By Rick Kahler via Iris.xyz
That question isn’t as simple to answer as you might think. First of all, “the market” isn’t easy to define. You can compare your investment returns to the Dow Jones Industrial Average, but that index is made up of only 30 large companies.
If your portfolio is properly diversified, it will include a much broader range of asset classes. My preference is eight or nine different classes held in index funds. A typical mix might include stocks from large, medium, and small companies in both the U. S. and foreign countries; international bonds; real estate investment trusts, commodities like wheat, gold, and oil; market neutral funds like managed futures; and Treasury Inflation Protected Securities. It’s not really relevant to compare quarterly returns on such a diversified portfolio to the Dow.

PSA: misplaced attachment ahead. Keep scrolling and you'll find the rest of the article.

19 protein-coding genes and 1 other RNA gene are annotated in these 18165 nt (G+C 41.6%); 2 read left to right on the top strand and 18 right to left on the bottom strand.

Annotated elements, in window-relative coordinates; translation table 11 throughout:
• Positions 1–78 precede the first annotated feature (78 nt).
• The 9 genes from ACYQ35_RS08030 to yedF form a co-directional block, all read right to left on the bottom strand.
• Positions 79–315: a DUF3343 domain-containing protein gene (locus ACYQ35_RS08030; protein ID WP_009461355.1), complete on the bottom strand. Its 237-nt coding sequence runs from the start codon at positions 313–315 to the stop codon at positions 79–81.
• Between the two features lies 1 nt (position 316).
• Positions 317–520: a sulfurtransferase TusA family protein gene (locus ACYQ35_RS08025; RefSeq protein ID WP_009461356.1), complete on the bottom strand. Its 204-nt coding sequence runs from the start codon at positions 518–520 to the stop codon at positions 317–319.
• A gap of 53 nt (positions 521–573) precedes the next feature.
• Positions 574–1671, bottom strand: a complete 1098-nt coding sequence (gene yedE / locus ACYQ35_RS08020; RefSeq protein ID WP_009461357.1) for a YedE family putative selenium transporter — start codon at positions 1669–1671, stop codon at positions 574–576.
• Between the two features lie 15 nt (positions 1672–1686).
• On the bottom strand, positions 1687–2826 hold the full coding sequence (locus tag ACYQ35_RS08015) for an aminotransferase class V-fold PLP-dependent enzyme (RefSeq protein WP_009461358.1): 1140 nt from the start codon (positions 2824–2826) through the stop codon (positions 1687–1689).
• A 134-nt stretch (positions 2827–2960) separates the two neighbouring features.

Instead, many professionals recommend a four-part method to evaluate your portfolio’s performance in a more meaningful way.
1. Take a long view.
The changes you see in a monthly or quarterly investment statement are purely the result of random movements in the market, what professionals call “white noise.”
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